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DDoS attacks take down Ukraine’s state-owned banks, military

Ukraine’s Ministry of Defence, Armed Forces, and two state-owned banks, namely PrivatBank and Oschadbank, are under Distributed Denial of Service or DDoS attacks. The Ukrainian Cyberpolice also added that bank customers are receiving emails stating that bank ATMs are down, which according to their report, is an information attack and isn’t real. The Cyberpolice’s website is down at the time of writing. 

The Ministry of Defence also said that the website was threatened by DDoS as they recorded an excessive number of requests per second. Their website has been down following the attack. According to Ukraine’s State Service for Special Communication and Information Protection, the attacks started on February 15. 

As for the banks, while their sites are still accessible, customers cannot log in to their online banking account. The Ukrainian Center for Strategic Communications and Information Security further added a Facebook post that PrivatBank users are reporting issues with payments and the bank’s mobile app. 

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Preparing for War?

Some Privatbank users have reported that their Privat24 internet banking accounts were inaccessible, while some others reported incorrect balances and recent transactions. To stop any external traffic, PrivatBank’s firewall implemented a geofencing rule removing the website’s contents for any IP outside of Ukraine and displaying a message warning the visitor that they’re being watched instead. However, at the time of writing, the website seems normal, at least when accessed from India.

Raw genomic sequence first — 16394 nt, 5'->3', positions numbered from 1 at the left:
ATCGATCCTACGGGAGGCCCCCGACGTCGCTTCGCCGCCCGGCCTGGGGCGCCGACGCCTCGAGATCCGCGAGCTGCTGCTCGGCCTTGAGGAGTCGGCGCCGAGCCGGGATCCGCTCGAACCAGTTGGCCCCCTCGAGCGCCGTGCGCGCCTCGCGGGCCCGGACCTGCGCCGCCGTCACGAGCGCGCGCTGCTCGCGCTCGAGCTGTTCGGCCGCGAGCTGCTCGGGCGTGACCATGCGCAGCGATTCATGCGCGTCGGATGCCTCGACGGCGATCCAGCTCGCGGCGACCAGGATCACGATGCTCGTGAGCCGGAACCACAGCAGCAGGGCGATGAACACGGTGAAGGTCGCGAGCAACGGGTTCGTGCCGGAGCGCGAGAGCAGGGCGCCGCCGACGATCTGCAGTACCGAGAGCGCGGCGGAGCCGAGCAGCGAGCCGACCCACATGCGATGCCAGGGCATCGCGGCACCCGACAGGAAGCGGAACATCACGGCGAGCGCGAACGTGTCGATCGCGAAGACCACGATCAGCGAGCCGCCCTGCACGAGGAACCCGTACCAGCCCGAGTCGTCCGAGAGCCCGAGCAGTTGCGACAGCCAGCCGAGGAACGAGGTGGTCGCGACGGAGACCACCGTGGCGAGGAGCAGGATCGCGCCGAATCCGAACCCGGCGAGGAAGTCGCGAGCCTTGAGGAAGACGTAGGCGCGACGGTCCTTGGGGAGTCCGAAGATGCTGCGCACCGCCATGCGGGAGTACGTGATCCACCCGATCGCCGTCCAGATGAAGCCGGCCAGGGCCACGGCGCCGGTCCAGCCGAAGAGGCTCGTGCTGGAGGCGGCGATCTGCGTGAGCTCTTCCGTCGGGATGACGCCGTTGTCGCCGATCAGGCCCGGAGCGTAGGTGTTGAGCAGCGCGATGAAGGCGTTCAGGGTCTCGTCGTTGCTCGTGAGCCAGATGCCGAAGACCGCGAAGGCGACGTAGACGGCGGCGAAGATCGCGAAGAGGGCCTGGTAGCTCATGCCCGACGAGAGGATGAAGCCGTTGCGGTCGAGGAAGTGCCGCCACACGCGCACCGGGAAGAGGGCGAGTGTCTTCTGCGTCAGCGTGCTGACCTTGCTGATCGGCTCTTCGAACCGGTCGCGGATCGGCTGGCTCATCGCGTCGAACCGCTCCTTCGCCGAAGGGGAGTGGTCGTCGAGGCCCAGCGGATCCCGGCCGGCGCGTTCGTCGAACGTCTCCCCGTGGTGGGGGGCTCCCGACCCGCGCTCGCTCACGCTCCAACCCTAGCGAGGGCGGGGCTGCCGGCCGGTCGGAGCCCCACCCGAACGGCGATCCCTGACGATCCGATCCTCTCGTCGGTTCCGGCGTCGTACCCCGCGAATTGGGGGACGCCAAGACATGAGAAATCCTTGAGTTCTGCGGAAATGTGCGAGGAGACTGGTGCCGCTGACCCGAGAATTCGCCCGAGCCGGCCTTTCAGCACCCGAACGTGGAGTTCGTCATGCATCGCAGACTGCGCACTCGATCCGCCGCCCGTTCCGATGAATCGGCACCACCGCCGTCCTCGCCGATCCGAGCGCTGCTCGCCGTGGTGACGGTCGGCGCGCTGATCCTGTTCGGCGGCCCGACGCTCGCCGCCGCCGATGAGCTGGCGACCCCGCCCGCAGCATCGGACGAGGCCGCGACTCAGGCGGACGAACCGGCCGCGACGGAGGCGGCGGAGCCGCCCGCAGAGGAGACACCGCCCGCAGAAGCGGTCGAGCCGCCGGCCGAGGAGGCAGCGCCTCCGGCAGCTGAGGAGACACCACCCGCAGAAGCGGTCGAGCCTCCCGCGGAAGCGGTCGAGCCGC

On Monday, Ukraine’s Security Service (SSU) reported that the country is being targeted in a wave of hybrid warfare attempting to trigger anxiety and bring down its confidence in its ability to defend itself. The SSU’s website is down at the time of writing as well. 

The country’s Computer Emergency Response Team had warned of attacks against government entities by the Gamaredon hacking group, whose links to the Russian Federal Security Service have already been provided by the SSU itself. 

This isn’t the first cyberattack Ukraine has endured recently, either. Nearly a month ago, on January 14, multiple Ukrainian government sites were temporarily disabled by hackers who left messages warning visitors to expect the worst. Additionally, the Belarusian Railway was hit by hacktivist ransomware just ten days later to halt Russian troop movement through the country. 

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